What I find effective is to add my Twitter handle at the bottom of my LinkedIn posts. This encourages people to engage with me on Twitter—and it’s a subtle invitation to connect with me on that platform. And when people share your LinkedIn post on Twitter, LinkedIn auto-populates the tweet to include your Twitter handle.

Tweet some personal stuff (for personal accounts). People want to follow people on Twitter. It’s not interesting to follow an account that simply tweets news and blog posts—unless you’re a media outlet and that’s what people expect from you. Don’t be afraid to show your personality and tweet some stuff from your everyday life. What you might think is mundane might be interesting to others. Never post NSFW content (unless your job involves that type of content), but make sure you’re authentic on social.

How to increase your Twitter followers (without looking like a jerk)

How to increase your followers like a jerk

If you want to avoid turning people off, here are some DON’Ts to avoid:

Buy followers. People will figure out if you buy Twitter followers. And really, why would you want to buy followers? It’s like paying to talk to an empty room. If you’re working with an agency or a consultant, be aware of the warning signs that they’ve bought your Twitter followers.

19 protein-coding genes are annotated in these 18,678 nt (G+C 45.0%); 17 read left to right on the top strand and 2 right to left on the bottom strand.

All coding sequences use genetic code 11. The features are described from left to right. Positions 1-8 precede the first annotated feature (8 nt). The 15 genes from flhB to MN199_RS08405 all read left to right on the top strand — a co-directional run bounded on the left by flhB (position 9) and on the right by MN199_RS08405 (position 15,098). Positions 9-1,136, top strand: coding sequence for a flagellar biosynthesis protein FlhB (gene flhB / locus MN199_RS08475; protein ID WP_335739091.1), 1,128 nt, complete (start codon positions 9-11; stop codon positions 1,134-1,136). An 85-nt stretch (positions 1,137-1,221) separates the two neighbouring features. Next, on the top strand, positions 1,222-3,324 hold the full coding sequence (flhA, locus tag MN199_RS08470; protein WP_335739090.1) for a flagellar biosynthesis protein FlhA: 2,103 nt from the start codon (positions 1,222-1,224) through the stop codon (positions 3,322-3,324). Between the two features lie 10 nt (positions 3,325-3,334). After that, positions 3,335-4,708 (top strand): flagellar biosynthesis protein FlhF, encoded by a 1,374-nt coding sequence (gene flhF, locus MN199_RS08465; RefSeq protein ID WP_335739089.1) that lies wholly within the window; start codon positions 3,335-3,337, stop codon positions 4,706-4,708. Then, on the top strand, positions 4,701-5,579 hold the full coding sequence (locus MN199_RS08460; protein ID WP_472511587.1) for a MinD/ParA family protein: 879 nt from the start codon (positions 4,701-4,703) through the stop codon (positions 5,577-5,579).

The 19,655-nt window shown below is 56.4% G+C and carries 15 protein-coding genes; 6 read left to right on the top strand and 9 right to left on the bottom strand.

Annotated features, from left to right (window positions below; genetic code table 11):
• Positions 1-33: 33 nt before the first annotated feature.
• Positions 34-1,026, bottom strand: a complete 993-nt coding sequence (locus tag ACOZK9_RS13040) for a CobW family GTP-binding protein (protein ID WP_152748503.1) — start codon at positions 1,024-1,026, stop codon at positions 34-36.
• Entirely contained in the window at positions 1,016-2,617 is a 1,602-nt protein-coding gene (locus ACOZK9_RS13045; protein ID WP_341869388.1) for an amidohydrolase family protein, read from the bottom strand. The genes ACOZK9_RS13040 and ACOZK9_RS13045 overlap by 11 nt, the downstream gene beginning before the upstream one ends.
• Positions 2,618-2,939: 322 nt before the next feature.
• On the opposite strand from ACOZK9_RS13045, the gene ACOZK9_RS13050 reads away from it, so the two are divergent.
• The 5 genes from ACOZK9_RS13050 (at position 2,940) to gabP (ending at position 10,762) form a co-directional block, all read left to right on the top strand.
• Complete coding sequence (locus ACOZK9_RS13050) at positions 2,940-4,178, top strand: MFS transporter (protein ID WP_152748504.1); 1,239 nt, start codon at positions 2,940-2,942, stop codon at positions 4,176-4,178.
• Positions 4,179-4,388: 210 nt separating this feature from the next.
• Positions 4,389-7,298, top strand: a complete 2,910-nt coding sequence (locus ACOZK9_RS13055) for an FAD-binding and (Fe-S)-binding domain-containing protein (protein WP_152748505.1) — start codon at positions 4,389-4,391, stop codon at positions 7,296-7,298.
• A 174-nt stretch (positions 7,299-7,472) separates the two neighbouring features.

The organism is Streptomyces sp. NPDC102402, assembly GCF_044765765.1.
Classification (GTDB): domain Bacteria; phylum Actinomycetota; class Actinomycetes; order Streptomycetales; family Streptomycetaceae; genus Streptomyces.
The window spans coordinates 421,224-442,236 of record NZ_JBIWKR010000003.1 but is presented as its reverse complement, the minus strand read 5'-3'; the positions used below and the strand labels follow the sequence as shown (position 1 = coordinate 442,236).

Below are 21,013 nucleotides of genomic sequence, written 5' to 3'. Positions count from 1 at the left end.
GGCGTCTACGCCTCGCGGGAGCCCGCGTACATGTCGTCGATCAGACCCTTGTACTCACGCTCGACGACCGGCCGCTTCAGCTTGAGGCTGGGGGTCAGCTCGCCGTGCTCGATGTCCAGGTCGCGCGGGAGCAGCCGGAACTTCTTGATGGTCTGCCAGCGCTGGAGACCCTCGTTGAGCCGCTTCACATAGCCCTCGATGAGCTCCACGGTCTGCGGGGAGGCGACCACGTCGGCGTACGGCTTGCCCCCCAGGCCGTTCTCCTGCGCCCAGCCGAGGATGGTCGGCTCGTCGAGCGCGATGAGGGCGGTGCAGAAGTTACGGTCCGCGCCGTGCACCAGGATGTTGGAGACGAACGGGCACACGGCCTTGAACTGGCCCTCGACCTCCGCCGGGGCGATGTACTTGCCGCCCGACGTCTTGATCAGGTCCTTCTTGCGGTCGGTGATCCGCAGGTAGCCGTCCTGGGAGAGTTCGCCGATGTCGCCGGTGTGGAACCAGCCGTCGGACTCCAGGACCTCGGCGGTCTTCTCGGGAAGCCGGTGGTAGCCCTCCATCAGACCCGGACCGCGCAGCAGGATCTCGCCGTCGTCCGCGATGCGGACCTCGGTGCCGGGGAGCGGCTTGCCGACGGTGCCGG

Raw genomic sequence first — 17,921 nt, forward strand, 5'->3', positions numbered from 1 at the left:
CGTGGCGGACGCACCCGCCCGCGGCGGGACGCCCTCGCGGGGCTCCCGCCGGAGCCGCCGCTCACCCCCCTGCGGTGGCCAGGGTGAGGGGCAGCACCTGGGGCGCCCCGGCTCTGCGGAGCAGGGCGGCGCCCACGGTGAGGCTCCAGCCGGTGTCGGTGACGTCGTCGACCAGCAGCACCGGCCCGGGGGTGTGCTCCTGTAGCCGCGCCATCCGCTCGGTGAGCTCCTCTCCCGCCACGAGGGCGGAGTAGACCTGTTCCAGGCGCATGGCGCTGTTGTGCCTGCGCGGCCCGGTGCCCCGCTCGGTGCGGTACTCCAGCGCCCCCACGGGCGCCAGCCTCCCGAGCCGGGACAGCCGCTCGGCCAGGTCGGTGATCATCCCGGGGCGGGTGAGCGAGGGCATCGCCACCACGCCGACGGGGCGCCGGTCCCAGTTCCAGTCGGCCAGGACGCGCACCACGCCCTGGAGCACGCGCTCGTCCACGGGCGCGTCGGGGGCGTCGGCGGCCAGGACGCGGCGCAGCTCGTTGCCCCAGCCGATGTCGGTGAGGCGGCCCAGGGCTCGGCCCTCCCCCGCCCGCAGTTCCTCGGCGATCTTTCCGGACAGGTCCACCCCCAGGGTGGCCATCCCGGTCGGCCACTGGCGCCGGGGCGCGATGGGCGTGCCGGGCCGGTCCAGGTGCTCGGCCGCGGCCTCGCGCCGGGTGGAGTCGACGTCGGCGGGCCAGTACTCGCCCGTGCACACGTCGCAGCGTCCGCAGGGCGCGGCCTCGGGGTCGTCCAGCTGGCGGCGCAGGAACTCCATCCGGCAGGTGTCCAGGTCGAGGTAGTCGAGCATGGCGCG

Automate too much. No one’s going to follow you if all your tweets are duplicates of your Facebook posts. Some automation is cool (for instance, scheduling tweets to buffer your posts), but overdoing it will not build relationships.

Be timid. Professionalism is nice, but no one wants to follow a robot. It’s okay to be opinionated. Humor goes a long way.

Unfollow people because they don’t follow back. If you’re only following accounts because you want them to follow back, that’s kind of a jerk move. Use my tip above instead: Follow people that genuinely interest you and start talking to them. If they don’t follow back….well that’s not really the end of the world, is it? Provided you’re getting some value from their content, there’s no reason why you should unfollow.

Auto-DM people. Sending an automated direct message on Twitter is so 2010. It annoys the hell out of people. So don’t do it. Ever.

How do you increase Twitter followers?

I think my list here is pretty comprehensive. What would you add to the list?